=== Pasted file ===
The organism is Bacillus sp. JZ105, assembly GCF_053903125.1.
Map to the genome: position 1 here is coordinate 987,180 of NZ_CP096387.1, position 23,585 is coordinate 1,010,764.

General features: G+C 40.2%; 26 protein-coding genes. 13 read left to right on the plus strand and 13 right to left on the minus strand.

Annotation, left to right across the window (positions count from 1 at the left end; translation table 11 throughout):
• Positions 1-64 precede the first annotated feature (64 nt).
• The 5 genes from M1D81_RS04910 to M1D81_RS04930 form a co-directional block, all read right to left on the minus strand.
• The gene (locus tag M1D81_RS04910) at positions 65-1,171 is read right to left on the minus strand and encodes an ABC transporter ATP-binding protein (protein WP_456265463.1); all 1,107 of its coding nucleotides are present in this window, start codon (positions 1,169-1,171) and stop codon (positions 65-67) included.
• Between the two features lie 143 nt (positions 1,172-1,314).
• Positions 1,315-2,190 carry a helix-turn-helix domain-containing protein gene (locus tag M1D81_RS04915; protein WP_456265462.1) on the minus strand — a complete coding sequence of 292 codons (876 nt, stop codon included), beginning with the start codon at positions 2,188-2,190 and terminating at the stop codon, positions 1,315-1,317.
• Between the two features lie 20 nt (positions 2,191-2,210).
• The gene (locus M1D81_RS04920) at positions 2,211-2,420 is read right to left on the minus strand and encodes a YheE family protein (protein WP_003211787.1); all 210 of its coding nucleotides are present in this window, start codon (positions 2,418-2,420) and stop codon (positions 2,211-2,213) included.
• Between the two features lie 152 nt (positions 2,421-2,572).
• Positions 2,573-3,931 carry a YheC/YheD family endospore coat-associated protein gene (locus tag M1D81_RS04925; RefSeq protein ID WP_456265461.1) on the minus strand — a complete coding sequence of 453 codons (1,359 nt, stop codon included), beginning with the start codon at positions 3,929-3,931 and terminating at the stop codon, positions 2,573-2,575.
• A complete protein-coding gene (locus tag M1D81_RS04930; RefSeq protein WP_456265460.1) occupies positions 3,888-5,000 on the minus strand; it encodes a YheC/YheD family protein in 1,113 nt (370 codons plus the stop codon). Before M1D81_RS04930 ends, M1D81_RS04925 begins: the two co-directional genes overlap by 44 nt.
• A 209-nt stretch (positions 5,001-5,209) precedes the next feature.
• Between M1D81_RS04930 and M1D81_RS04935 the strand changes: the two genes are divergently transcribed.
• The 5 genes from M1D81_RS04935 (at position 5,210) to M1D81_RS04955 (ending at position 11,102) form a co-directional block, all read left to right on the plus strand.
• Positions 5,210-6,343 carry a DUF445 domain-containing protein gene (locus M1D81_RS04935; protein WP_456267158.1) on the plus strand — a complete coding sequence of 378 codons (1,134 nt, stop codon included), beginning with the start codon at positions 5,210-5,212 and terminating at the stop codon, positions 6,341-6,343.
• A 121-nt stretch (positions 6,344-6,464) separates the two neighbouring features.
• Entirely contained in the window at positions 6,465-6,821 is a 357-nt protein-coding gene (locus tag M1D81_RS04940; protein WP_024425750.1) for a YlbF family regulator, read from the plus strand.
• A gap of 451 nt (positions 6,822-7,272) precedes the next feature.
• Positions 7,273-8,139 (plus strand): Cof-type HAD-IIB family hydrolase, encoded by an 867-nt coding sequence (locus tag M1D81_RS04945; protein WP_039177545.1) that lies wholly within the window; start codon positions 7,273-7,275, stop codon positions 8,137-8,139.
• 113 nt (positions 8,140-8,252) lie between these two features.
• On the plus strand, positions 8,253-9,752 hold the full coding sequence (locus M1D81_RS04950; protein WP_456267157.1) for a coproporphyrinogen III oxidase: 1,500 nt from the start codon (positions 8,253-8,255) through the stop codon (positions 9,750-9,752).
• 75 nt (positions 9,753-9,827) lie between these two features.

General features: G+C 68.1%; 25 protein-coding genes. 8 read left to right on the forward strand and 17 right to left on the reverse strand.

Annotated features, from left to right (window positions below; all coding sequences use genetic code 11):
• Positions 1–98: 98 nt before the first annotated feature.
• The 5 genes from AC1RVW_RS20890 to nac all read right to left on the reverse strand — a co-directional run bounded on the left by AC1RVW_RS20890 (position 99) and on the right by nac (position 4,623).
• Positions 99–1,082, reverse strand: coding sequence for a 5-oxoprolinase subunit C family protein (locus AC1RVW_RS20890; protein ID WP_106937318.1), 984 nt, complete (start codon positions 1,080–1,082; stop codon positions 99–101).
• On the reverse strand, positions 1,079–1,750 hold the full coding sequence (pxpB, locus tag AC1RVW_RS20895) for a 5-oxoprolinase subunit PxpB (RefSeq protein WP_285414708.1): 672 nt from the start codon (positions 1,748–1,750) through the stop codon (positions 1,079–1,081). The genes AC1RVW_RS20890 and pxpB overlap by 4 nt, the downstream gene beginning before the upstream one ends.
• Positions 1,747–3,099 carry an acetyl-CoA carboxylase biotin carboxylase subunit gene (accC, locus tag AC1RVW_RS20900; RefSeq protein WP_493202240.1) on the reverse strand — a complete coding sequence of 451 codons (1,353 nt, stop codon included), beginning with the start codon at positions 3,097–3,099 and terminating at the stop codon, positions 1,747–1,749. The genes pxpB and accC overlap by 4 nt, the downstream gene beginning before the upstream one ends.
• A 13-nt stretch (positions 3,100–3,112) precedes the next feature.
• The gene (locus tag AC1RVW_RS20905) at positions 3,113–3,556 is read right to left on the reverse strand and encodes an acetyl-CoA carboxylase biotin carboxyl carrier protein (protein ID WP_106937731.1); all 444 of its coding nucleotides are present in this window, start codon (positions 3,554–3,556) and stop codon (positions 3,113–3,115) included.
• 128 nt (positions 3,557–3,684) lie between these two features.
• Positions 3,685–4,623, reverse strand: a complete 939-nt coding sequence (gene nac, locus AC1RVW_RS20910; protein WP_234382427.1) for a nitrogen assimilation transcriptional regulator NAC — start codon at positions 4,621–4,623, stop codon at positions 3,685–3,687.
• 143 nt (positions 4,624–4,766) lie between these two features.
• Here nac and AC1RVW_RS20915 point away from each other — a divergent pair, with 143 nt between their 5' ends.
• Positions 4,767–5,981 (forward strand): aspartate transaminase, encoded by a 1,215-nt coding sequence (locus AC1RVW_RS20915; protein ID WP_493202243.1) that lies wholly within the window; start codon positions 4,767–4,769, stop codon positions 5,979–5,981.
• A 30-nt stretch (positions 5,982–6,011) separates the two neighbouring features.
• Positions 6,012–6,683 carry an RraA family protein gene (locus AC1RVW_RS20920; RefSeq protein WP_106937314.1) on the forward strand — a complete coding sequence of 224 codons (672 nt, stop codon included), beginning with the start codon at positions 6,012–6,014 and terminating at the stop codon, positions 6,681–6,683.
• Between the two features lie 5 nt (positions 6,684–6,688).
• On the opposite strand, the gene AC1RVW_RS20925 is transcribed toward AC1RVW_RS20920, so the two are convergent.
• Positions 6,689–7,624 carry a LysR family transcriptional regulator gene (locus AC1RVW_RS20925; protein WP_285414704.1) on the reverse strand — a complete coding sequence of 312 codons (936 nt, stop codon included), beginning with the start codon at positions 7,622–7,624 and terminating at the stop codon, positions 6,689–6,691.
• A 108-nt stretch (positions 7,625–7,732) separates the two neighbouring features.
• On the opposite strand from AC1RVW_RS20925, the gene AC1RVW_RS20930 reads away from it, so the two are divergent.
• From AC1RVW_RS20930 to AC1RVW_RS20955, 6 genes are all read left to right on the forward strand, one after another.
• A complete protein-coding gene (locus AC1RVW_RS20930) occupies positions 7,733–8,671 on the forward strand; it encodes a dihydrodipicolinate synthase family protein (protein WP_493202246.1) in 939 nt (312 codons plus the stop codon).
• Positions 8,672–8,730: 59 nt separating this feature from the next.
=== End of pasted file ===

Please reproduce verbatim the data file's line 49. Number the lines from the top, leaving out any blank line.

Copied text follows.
• Positions 8,672–8,730: 59 nt separating this feature from the next.